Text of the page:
Past to Paper: The Homefront, Britain WWII

Welcome back to Past to Paper! I’m super excited to share this month’s topic with you. Women at the Homefront during both World Wars in all countries is a topic that I love to study and read about. I find it fascinating how the world kept turning during such horrible times. It really goes to show how versatile and strong us humans are.

But first of all – I hope you’re all doing well and having splendid day. If you haven’t gone outside to wave at the sun and jumped on your bed at least twice yet, then I suggest you pause right now to do that. Very important stuff. So, I hope you all enjoy this month’s topic – get out your pencils and paper, kids, it’s time to learn some things! Continue reading

Exploring My Bookshelves: Sprautumn

You’re probably wondering what exactly happened with my title, well this week’s thing is about Spring but of course it’s Autumn for me! So I’m mashing the two together and we’re going to see what happens. Exploring My Bookshelves is a weekly meme co-hosted by Shannon @ For The Love of Words and Victoria @ Addlepates and Book Nerds. Each week we’re given a new theme and we get to talk about one book that relates to it.

exploring-my-bookshelves-for-everyone Continue reading

Stepping Back in Time in The Butterfly and the Violin

The Butterfly and the Violin by Kristy Cambron

ADD IT ON GOODREADS

4.5/5 stars

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Genre: Historical Fiction, War
Author: Kristy Cambron
Published: July 2014
Publisher: Thomas Nelson
Pages: 329 {paperback}

Original review on Goodreads


Initial Thoughts

Such a beautiful and heart wrenching story of a talented violinist who ends up in Auschwitz. I loved the way the story of the painting was slowly unravelled between the stories of Adele, the violinist and muse, and Sera, an art collector from the present day who has a personal interest in the missing portrait. I had no idea about the art work that was created by the inmates and I definitely want to read more of Cambron’s work now. Continue reading

Exploring My Bookshelves: History in Books

Exploring My Bookshelves is a weekly meme co-hosted by Shannon @ For the Love of Words and Victoria @ Addlepates and Book Nerds. Each week we’re given a new theme and we get to feature one book on our shelves and talk about it for a bit. It’s really fun and a good way to slowly explore someone’s books. I highly recommend heading over to the official page to explore everyone else’s posts via the link-up.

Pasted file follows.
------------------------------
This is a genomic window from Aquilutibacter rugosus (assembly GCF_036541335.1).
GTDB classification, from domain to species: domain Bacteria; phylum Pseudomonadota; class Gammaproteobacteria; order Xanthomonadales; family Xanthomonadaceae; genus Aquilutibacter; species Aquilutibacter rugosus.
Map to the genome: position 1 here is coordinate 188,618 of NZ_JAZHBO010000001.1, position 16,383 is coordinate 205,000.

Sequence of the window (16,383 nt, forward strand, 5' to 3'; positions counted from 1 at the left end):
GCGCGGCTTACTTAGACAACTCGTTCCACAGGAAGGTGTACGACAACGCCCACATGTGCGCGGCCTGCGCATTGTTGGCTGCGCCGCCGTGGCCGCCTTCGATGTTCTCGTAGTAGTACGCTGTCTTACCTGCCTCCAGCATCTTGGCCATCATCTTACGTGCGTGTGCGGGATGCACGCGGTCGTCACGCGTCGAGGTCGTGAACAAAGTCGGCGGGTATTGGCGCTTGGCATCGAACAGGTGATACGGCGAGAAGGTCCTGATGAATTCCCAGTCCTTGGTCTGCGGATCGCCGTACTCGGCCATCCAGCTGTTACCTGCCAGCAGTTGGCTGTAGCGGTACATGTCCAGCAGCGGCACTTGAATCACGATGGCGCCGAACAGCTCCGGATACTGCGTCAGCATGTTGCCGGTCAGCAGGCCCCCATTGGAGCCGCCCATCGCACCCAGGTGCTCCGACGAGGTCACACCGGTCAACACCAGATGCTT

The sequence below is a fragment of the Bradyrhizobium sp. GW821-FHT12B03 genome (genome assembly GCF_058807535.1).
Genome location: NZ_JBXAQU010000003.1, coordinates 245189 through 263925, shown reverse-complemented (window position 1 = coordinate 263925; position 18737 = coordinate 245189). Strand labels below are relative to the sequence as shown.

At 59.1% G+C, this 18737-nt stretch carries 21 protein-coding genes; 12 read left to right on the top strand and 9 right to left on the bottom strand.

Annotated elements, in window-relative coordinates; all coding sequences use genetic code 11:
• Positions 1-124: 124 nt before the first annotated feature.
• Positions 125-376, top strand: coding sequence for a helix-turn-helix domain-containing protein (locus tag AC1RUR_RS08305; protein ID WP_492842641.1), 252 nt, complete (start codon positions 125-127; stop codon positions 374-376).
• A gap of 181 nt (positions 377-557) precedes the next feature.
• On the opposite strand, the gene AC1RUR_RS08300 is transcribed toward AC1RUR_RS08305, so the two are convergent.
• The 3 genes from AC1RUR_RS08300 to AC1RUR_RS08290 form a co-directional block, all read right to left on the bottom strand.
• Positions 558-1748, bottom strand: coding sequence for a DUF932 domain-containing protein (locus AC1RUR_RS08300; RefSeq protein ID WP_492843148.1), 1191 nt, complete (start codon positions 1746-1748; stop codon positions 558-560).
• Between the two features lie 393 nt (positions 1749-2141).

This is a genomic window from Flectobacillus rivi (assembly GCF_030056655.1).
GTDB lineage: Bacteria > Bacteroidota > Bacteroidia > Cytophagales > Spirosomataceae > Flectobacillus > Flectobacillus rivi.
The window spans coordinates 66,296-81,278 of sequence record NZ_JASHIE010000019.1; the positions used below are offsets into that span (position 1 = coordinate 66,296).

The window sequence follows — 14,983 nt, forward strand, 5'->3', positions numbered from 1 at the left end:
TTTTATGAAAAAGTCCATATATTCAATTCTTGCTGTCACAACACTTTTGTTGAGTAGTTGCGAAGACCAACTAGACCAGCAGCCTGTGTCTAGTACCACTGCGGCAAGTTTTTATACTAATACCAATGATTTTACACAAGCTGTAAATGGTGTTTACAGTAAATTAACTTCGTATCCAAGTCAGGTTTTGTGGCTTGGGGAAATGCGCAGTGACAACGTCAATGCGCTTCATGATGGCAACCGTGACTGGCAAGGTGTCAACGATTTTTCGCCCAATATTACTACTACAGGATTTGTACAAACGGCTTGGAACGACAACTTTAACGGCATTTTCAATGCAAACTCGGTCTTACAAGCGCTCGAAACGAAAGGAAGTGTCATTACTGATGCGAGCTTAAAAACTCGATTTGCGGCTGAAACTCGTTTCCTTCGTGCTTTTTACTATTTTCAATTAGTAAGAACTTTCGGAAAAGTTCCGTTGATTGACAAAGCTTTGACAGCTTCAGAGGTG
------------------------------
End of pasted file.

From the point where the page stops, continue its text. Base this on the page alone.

This week’s theme is:

 An Historical Novel (in honor of presidents’ day in the USA)

Historical Fiction Books 3
A selection of my historical books.

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Waiting on Wednesday [#3]

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Waiting on Wednesday is a weekly feature hosted by Jill @ Breaking the Spine. Basically, each Wednesday we have permission to do some serious flailing about in our excitement about one (just one) book that is an up and coming release! Yay!

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Now for Top Ten Tuesday (hosted by The Broke and the Bookish) this week’s theme was 2016 releases (for the first half of the year) and in those weekly posts I get to make a very exciting list of 10 books – so I shan’t be repeating any of the ones I mentioned yesterday. But do check out my list HERE to see what top TEN books I’m excited about. Continue reading

Reaching for Tissues in The Railway Man

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The Railway Man by Eric Lomax

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5/5 STARS

The Railway Man

Genre: Historical Non-Fiction, Memoir, War
Author: Eric Lomax
Published: January 2014
Publisher: Vintage
Pages: 336

Original review on Goodreads

**To see any spoilers click on the provided link to be redirected to my review on Goodreads where the spoiler will be ‘hidden’ at the same point in the review.**


The Railway Man

“It is strange, looking back now, to think of those boys at school to whom I was never really close. Men born ten years after me could speculate idly about their schoolmates, but that option was closed to me by events in China and Central Europe while I was growing up. I know exactly what happened to each of my contemporaries.

Of the twenty-five of us in our final year at school, only four survived the war.”

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